hand of oppression will not crush every noble principle and
extinguish every patriotic feeling?" After the publication of the
correspondence between the Hardin commission and the Mormon
authorities, Orson Pratt issued an appeal "to American citizens,"
in which, referring to what he called the proposed "banishment"
of the Mormons, he said: "Ye fathers of the Revolution! Ye
patriots of '76! Is it for this ye toiled and suffered and bled?
. . . Must they be driven from this renowned republic to seek an
asylum among other nations, or wander as hopeless exiles among
the red men of the western wilds? Americans, will ye suffer this?
Editors, will ye not speak? Fellow-citizens, will ye not awake?"*

* Millennial Star, Vol. VI, p. 193.

Their destination could not have been determined in advance,
because so little was known of the Far West. The territory now
embraced in the boundaries of California and Utah was then under
Mexican government, and "California" was, in common use, a name
covering the Pacific coast and a stretch of land extending
indefinitely eastward. Oregon had been heard of a good deal, and
it, as well as Vancouver Island, had been spoken of as a possible
goal if a westward migration became necessary. Lorenzo Snow, in
describing the westward start, said: "On the first of March, the
ground covered with snow, we broke encampment about noon, and
soon nearly four hundred wagons were moving to--WE KNEW NOT

* "Biography of Lorenzo Snow," p. 86.

The first step taken by the Mormon authorities to explain the
removal to their people was an explanation made at a conference
in the new Temple, three days after the correspondence with the
commission closed. P. P. Pratt stated to the conference that the
removal meant that the Lord designed to lead them to a wider
field of action, where no one could say that they crowded their
neighbors. In such a place they could, in five years, become
richer than they then were, and could build a bigger and a better
Temple. "It has cost us," said he, "more for sickness, defence
against mob exactions, persecutions, and to purchase lands in
this place, than as much improvement will cost in another." It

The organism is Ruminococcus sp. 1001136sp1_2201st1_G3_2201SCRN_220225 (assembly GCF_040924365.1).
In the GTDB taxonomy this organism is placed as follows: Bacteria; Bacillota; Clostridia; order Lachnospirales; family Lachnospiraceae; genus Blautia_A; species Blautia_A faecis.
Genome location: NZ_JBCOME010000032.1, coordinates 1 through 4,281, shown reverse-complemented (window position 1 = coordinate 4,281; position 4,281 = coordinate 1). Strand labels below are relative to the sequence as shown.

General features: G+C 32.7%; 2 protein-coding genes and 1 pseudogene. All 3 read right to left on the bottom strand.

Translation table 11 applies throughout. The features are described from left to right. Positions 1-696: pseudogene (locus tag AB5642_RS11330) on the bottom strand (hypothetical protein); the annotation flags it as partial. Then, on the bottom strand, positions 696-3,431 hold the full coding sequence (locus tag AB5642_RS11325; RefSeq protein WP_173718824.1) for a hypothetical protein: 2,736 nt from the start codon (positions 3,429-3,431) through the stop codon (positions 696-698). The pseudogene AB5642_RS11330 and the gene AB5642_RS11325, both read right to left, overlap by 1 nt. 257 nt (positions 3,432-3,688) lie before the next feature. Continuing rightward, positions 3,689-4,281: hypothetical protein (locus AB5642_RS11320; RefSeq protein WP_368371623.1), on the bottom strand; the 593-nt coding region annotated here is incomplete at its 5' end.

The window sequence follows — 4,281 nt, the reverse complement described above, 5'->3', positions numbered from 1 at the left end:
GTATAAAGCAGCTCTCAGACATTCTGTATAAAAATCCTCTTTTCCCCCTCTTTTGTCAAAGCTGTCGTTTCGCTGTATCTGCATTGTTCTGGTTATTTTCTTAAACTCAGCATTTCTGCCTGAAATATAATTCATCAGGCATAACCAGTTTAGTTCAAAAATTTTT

was then voted unanimously that the Saints would move en masse to
the West, and that every man would give all the help he could to
assist the poorer members of the community in making the

* Millennial Star, Vol. VI, p. 196. Wilford Woodruff, in an
appeal to the Saints in Great Britain, asked them to buy Mormon
books in order to assist the Presidency with funds with which to
take the poor Saints with them westward.

Brigham Young next issued an address to the church at large,
stating that even the Mormon Bible had foretold what might be the
conduct of the American nation toward "the Israel of the last
days," and urging all to prepare to make the journey. A
conference of Mormons in New York City on November 12, 1845,
attended by brethren from New York State, New Jersey, and
Connecticut, voted that "the church in this city move, one and
all, west of the Rocky Mountains between this and next season,
either by land or by water."

Active preparations for the removal began in and around Nauvoo at
once. All who had property began trading it for articles that
would be needed on the journey. Real estate was traded or sold
for what it would bring, and the Eagle was full of advertisements
of property to sell, including the Mansion House, Masonic Hall,
and the Armory. The Mormons would load in wagons what furniture
they could not take West with them, and trade it in the
neighborhood for things more useful. The church authorities
advertised for one thousand yokes of oxen and all the cattle and
mules that might be offered, oxen bringing from $40 to $50 a
yoke. The necessary outfit for a family of five was calculated to
be one wagon, three yokes of cattle, two cows, two beef cattle,
three sheep, one thousand pounds of flour, twenty pounds of
sugar, a tent and bedding, seeds, farming tools, and a rifle--all
estimated to cost about $250. Three or four hundred Mormons were
sent to more distant points in Illinois and Iowa for draft
animals, and, when the Western procession started, they boasted
that they owned the best cattle and horses in the country.

In the city the men were organized into companies, each of which
included such workmen as wagonmakers, blacksmiths, and
carpenters, and the task of making wagons, tents, etc., was
hurried to the utmost. "Nauvoo was constituted into one great
wagon shop," wrote John Taylor. If any members of the community
were not skilled in the work now in demand, they were sent to St.
Louis, Galena, Burlington, or some other of the larger towns, to
find profitable employment during the winter, and thus add to the
moving fund.

On January 20, 1846, the High Council issued a circular
announcing that, early in March, a company of hardy young men,
with some families, would be sent into the Western country, with
farming utensils and seed, to put in a crop and erect houses for
others who would follow as soon as the grass was high enough for

This circular contained also the following declaration:--

"We venture to say that our brethren have made no counterfeit
money; and if any miller has received $1500 base coin in a week
from us, let him testify. If any land agent of the general
government has received wagon loads of base coin from us in
payment for lands, let him say so. Or if he has received any at
all, let him tell it. These witnesses against us have spun a long

This referred to the charges of counterfeiting, which had
resulted in the indictment of some of the Twelve at Springfield,
and which hastened the first departures across the river. That
counterfeiting was common in the Western country at that time is
a matter of history, and the Mormons themselves had accused such